US 7238340 B1
Therapeutically active thiazole derivatives of formula (I) wherein R1-R2, X and X′ as are defined in the specification, processes for the preparation thereof, the use thereof in therapy, particularly in the treatment or prophylaxis of disorders characterised by overexpression of transforming growth factor • (TGF-•), and pharmaceutical compositions for use in such
1. A reagent comprising a targeting moiety covalently linked via a bivalent linking group to a metal chelator in which the metal chelator and the bivalent linking group together have the formula:
R1 and R2 are each independently H, lower alkyl, hydroxyalkyl (C2–C4), or alkoxyalkyl (C2–C4);
R3, R4, R5, and R6 are independently H, substituted or unsubstituted lower alkyl or phenyl not comprising a thiol group, and one of R3, R4, R5, and R6 is —L—(CR2)n- where n is an integer from 1 to 6, and each R is independently H, lower alkyl, or substituted lower alkyl;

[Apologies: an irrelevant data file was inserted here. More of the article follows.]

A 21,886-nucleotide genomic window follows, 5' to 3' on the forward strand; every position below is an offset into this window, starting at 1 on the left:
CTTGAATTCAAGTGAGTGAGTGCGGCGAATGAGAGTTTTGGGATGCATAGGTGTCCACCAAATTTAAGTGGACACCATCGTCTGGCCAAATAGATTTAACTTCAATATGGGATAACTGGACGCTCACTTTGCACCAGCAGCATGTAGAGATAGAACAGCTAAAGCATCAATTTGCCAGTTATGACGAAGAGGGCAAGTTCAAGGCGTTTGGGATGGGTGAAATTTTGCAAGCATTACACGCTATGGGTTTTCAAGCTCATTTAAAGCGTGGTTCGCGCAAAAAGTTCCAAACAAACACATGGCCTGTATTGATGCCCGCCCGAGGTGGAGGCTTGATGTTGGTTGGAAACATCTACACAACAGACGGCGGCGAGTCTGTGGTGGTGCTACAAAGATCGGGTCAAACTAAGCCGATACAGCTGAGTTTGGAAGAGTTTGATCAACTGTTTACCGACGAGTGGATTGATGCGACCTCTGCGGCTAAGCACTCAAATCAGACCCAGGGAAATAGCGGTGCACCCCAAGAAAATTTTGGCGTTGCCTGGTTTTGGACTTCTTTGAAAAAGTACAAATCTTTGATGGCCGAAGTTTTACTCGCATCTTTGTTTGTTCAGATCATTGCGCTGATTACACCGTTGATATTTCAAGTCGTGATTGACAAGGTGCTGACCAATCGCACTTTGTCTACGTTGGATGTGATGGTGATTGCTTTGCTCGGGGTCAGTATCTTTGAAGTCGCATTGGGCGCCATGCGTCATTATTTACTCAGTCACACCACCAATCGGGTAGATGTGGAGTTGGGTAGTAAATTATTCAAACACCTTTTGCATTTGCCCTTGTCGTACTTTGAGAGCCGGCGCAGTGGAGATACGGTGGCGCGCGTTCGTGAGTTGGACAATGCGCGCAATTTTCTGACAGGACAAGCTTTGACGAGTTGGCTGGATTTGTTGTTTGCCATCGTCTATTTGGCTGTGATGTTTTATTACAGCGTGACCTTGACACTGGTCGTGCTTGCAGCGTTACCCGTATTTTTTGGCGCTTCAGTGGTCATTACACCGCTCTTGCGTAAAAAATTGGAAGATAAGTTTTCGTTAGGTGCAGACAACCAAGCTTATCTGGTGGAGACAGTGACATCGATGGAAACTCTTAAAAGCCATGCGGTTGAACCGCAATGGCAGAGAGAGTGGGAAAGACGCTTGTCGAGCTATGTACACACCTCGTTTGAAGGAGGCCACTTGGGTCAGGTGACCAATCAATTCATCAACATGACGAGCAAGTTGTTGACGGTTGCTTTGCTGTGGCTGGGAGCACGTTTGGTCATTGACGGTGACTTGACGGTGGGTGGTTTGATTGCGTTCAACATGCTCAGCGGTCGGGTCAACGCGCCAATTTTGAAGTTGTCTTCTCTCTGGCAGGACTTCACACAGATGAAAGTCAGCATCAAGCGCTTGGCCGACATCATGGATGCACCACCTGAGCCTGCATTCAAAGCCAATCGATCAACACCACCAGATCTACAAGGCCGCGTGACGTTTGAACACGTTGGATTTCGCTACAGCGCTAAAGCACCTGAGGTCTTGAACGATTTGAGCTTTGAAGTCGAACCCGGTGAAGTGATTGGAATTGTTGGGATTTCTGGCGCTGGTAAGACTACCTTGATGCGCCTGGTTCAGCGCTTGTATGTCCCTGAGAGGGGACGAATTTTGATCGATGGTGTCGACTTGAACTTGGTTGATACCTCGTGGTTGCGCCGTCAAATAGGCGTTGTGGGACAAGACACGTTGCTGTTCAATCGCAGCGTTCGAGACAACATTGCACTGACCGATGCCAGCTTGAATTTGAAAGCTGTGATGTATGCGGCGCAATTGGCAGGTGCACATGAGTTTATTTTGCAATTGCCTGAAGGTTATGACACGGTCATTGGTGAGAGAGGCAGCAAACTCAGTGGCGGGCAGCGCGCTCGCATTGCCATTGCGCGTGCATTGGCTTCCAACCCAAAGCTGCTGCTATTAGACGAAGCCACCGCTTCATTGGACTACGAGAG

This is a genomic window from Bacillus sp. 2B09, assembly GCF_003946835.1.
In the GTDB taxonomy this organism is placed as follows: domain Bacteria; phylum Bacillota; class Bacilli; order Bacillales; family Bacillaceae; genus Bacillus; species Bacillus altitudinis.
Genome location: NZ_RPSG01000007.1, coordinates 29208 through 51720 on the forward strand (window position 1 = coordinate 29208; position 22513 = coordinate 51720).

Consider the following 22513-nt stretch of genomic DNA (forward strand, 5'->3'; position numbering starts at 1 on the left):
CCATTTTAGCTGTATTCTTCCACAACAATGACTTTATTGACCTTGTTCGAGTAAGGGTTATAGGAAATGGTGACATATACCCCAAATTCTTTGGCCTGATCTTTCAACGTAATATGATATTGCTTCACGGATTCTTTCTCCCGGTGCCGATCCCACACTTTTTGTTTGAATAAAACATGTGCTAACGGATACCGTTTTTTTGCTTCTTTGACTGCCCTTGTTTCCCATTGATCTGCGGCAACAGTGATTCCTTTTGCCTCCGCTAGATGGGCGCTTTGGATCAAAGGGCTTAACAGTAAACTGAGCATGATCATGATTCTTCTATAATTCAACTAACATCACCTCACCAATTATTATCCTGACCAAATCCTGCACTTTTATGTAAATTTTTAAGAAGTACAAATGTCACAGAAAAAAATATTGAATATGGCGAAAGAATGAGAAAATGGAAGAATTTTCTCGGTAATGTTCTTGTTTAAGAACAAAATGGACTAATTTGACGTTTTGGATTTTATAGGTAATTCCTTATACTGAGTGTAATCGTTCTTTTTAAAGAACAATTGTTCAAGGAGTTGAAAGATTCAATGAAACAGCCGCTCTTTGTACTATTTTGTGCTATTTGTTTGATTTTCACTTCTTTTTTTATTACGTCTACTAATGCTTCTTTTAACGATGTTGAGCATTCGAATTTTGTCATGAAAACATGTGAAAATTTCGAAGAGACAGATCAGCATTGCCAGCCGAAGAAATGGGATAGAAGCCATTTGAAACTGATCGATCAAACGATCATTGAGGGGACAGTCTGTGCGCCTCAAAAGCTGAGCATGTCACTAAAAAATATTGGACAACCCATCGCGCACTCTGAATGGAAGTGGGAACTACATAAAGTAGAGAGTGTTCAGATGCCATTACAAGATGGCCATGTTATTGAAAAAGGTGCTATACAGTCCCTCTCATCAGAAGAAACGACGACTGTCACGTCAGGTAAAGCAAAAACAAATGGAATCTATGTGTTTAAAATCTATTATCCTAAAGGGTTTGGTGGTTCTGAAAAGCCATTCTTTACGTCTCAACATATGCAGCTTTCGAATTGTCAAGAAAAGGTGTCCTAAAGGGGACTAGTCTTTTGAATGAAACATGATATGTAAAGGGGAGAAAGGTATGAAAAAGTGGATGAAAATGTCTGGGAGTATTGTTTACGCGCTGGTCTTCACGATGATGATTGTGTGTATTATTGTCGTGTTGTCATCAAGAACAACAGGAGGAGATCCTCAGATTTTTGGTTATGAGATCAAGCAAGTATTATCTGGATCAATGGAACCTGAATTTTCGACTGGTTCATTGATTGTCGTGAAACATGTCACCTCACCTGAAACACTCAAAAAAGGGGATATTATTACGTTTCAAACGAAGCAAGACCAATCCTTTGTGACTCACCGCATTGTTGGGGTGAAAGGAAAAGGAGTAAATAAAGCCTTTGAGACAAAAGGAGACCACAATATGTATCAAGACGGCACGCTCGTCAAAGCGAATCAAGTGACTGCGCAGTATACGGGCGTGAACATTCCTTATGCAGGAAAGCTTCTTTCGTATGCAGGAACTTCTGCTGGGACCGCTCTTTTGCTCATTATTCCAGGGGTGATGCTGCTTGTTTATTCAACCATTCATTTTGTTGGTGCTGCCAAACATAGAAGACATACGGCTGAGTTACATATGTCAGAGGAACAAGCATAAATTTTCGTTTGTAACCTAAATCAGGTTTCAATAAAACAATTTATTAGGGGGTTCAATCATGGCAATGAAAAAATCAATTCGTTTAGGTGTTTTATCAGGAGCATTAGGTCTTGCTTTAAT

R7 and R8 are each independently H, lower alkyl, lower hydroxyalkyl or lower alkoxyalkyl;
X is —NH2, —NR1R2, or —NR1-Y, where Y is an amino acid, an amino acid amide, or a peptide of from 2 to about 20 amino acids; and
L is the bivalent linking group.
2. A reagent according to
R1 and R2 are each independently H, lower alkyl, hydroxyalkyl (C2–C4) or alkoxyalkyl (C2–C4);
R3 and R4 are independently H, substituted or unsubstituted lower alkyl or phenyl not comprising a thiol group;
X is —NH2, —NR1R2, or —NR1-Y, where Y is an amino acid, an amino acid amide, or a peptide of from 2 to about 20 amino acids; and
L is the bivalent linking group.
4. A reagent according to
(amino acid)1 does not comprise a thiol and is either an α,ω- or a β,ω-diamino acid having a free α-amine or β-amine, and
(amino acid)2 is a primary α- or β-amino acid not comprising a thiol.
5. A reagent according to
This application is a continuation-in-part of U.S. patent application Ser. No. 07/807,062, now U.S. Pat. No. 5,443,815 filed Nov. 27, 1991. This application is also a continuation-in-part of U.S. Ser. No. 08/092,355, filed Jul. 15, 1993; and a continuation-in-part of U.S. Ser. No. 08/095,760, filed Jul. 21, 1993 and now U.S. Pat. No. 5,620,675
1. Field of the Invention